My criteria for this camera purchase was fairly simple. I wanted a compact zoom with decent optical range, AA battery support, excellent color fidelity, reasonable low light performance and a unit that provided full manual control. I'm an amateur/semi-pro photographer and I expect a lot from my cameras. After reviewing the options out there, this one was a clear winner.

First, I'll speak to the image quality and zoom. I've been very impressed with both its color fidelity and the overall image quality. Images are sharp and its ability to provide vivid color and great dynamic range within images is fantastic. With the unit's lack of RAW support, this was very important to me. At the low end of the zoom, there is a bit of the wide-angle effect...but I really appreciate how wide this camera is able to go. At the far end of the zoom, the optical quality is still great and I haven't detected any weak spots within the optical range. I've never been impressed with digital zoom, and I nearly always avoid it...but as is typical with digital zoom, you'll get artifacts at the furthest end of the spectrum. For a compact, the macro mode is also quite functional, allowing a very short focus range of less than 1/2" - and the 2" focus minimum for normal mode is also quite impressive.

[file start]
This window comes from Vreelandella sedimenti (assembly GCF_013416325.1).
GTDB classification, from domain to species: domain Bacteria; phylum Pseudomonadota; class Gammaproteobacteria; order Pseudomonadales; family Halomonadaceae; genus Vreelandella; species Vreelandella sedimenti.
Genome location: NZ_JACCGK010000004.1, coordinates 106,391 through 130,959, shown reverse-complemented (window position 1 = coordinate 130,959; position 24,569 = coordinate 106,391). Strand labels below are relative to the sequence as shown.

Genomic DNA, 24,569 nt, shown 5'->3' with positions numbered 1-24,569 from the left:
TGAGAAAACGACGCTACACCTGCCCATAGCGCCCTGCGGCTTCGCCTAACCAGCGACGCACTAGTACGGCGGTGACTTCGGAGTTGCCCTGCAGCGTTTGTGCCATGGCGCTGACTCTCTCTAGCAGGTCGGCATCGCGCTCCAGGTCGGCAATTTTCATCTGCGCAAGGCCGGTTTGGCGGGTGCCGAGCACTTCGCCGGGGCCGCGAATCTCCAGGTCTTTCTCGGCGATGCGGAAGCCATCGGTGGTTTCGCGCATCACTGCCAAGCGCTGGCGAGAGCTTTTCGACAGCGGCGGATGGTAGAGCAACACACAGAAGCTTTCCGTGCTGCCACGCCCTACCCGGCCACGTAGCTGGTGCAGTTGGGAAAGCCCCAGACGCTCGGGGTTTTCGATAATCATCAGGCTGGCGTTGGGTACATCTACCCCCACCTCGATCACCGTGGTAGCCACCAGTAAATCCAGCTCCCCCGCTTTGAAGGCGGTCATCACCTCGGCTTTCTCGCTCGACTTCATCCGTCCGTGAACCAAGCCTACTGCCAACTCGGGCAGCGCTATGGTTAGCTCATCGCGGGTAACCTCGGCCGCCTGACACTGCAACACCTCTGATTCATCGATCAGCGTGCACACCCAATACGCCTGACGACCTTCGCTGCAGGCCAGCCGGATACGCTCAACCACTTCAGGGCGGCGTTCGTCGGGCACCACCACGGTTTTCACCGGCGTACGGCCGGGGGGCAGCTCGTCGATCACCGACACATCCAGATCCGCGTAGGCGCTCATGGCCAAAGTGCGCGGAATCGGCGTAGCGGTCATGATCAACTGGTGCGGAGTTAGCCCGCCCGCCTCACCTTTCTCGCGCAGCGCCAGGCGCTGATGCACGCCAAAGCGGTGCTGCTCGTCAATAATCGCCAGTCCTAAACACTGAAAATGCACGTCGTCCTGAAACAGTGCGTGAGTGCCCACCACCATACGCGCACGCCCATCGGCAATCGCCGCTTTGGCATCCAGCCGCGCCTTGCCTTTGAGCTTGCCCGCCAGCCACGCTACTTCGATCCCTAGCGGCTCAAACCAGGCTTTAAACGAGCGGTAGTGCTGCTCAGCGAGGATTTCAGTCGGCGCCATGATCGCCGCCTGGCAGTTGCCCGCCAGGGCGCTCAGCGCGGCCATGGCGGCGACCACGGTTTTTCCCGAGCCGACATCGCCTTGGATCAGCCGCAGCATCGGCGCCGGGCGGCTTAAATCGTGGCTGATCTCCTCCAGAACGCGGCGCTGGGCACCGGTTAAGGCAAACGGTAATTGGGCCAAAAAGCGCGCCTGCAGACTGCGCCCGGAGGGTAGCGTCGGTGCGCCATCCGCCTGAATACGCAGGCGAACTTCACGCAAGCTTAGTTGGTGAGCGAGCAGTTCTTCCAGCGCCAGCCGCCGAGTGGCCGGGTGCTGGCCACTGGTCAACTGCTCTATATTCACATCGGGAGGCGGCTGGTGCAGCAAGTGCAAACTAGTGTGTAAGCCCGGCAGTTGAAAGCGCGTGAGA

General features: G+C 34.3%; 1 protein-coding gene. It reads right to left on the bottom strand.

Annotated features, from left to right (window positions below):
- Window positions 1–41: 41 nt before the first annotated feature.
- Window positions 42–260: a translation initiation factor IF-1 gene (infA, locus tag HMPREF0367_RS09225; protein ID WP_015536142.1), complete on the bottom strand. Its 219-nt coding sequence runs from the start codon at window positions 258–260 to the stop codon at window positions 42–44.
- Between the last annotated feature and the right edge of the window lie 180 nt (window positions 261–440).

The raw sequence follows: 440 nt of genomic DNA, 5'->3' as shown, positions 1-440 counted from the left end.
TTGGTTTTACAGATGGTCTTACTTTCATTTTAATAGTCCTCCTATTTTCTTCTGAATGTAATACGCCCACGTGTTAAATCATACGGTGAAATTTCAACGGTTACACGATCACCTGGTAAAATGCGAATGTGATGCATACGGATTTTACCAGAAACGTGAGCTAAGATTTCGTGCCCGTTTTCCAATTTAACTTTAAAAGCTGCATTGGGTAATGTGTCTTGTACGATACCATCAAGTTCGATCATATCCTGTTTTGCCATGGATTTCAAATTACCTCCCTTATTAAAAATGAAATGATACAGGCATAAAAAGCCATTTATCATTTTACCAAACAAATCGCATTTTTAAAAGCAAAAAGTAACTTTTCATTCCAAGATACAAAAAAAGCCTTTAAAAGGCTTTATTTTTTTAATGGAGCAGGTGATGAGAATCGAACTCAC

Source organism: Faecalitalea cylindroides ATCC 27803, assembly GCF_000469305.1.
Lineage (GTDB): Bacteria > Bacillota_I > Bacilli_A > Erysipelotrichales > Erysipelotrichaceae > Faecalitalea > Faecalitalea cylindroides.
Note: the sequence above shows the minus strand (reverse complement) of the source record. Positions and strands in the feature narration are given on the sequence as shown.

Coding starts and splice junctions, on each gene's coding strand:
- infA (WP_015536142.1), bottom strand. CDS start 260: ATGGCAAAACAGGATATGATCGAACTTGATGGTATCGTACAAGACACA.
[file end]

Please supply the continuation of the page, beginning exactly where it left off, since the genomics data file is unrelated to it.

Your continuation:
Aperture performance was up to my expectations for a camera lens of this quality, if not even a little better than I expected. The range is from f/3.4 to f/8.0 in aperture priority mode, and I typically would want more on the far end, but as far as I'm concerned, this camera produces f/22 and above quality in landscapes. You're not going to get beautiful bokeh effects at the low end (f/3.4) but this is typical of compact cameras with inexpensive lenses. With that said, though, I was surprised to see any bokeh whatsoever...and it is possible to get a little.